Regardless of whether you write fiction or non-fiction, note-taking is an important approach to remembering and activating knowledge. This includes quickly jotting ideas down as well as the extensive note-taking employed during your novel’s research. Doing this digitally allows you to rearrange, edit, and move thoughts into the order best-suited to the writing phase.

There are lots of digital note-taking tools that are both web-based or for iPads. One of my favorites is Notability.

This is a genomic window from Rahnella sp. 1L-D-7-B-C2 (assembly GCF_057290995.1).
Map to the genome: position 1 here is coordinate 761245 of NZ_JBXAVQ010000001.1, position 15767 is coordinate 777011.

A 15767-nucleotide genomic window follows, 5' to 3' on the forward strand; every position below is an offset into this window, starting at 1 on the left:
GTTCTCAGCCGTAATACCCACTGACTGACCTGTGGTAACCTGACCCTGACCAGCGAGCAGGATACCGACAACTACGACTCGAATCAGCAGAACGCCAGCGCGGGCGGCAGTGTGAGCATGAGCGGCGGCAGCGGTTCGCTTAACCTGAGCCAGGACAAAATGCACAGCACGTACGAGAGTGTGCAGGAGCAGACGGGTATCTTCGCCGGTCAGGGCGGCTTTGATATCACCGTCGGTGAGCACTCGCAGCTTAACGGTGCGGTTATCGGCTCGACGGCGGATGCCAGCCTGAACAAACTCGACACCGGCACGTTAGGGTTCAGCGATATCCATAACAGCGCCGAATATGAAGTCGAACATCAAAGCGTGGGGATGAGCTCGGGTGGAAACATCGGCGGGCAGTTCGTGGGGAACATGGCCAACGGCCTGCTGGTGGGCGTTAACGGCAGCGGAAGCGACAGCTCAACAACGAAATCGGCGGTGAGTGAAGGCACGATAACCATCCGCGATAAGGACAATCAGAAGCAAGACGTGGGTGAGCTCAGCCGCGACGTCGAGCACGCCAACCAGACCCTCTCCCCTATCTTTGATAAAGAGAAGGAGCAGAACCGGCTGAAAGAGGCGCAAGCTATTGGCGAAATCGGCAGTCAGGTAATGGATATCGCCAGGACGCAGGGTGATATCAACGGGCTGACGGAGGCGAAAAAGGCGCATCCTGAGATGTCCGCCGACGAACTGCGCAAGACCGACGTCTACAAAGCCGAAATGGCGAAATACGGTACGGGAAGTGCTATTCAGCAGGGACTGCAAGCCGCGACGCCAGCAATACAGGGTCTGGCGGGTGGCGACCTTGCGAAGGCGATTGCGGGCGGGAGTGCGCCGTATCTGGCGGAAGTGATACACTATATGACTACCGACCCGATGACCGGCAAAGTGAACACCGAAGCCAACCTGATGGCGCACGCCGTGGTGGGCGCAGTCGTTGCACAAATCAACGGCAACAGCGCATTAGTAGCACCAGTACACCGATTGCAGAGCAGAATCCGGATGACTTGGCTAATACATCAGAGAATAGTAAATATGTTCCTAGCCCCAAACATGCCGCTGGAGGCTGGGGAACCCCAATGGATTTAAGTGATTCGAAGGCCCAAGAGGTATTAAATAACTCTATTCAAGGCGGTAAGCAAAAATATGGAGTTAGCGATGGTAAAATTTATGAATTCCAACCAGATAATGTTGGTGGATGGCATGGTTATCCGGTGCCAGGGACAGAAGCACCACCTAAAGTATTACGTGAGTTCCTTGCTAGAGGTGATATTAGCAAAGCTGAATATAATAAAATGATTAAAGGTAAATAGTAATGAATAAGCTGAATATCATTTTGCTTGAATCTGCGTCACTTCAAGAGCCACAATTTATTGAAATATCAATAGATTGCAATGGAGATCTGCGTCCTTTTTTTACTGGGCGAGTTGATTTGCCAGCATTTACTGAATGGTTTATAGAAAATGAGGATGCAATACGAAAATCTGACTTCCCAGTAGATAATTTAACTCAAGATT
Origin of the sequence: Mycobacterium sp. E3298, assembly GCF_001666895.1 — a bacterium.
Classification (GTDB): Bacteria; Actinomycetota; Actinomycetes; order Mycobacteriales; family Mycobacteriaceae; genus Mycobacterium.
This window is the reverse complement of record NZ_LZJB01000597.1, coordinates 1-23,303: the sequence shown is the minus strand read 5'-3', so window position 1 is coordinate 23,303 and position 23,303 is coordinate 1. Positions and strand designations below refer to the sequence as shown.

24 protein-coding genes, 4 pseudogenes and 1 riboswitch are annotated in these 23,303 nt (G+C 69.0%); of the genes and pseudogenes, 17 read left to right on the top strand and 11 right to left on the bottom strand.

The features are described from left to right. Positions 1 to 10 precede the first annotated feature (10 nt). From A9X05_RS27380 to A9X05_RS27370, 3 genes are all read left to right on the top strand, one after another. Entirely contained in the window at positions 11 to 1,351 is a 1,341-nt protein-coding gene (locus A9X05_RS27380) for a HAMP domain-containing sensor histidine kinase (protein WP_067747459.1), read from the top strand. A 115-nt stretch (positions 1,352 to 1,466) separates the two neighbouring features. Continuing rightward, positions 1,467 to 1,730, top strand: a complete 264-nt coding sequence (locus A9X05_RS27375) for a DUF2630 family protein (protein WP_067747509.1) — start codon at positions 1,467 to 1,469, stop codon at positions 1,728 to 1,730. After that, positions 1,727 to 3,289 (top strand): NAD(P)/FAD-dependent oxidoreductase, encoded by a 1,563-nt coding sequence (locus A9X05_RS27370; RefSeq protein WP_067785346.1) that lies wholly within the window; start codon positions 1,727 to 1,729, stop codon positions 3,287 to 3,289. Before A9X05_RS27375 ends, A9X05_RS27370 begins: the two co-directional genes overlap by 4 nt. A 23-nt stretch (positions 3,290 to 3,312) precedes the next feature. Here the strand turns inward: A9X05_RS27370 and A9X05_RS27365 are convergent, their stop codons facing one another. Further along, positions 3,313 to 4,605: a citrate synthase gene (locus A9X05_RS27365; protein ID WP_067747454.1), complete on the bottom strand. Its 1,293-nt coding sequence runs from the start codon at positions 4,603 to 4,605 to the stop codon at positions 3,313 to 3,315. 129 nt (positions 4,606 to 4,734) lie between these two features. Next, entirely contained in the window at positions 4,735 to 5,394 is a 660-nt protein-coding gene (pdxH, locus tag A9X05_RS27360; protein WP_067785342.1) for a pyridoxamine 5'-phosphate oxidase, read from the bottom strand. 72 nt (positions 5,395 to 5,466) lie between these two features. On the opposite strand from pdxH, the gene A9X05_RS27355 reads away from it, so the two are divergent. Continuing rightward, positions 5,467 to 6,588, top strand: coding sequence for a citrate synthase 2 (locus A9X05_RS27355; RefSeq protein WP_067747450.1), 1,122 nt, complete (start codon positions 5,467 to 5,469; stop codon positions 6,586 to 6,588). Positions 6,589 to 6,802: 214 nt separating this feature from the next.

How do you organize your thoughts and research in preparation for writing?

More on writing:

How to Write a Novel with 140 Characters

Technology Removes Obstructed Writers’ Barriers to Learning

66 Writing Tools for the 21st Century Classroom

Jacqui Murray is the author of the popular Building a Midshipman, the story of her daughter’s journey from high school to United States Naval Academy, and the thriller, To Hunt a Sub. She is also the author/editor of over a hundred books on integrating tech into education, adjunct professor of technology in education, webmaster for four blogs, an Amazon Vine Voice book reviewer,  a columnist for TeachHUB, monthly contributor to Today’s Author and a freelance journalist on tech ed topics. You can find her books at her publisher’s website, Structured Learning.

50 thoughts on “4 Ways to Pre-plan Your NaNoWriMo Story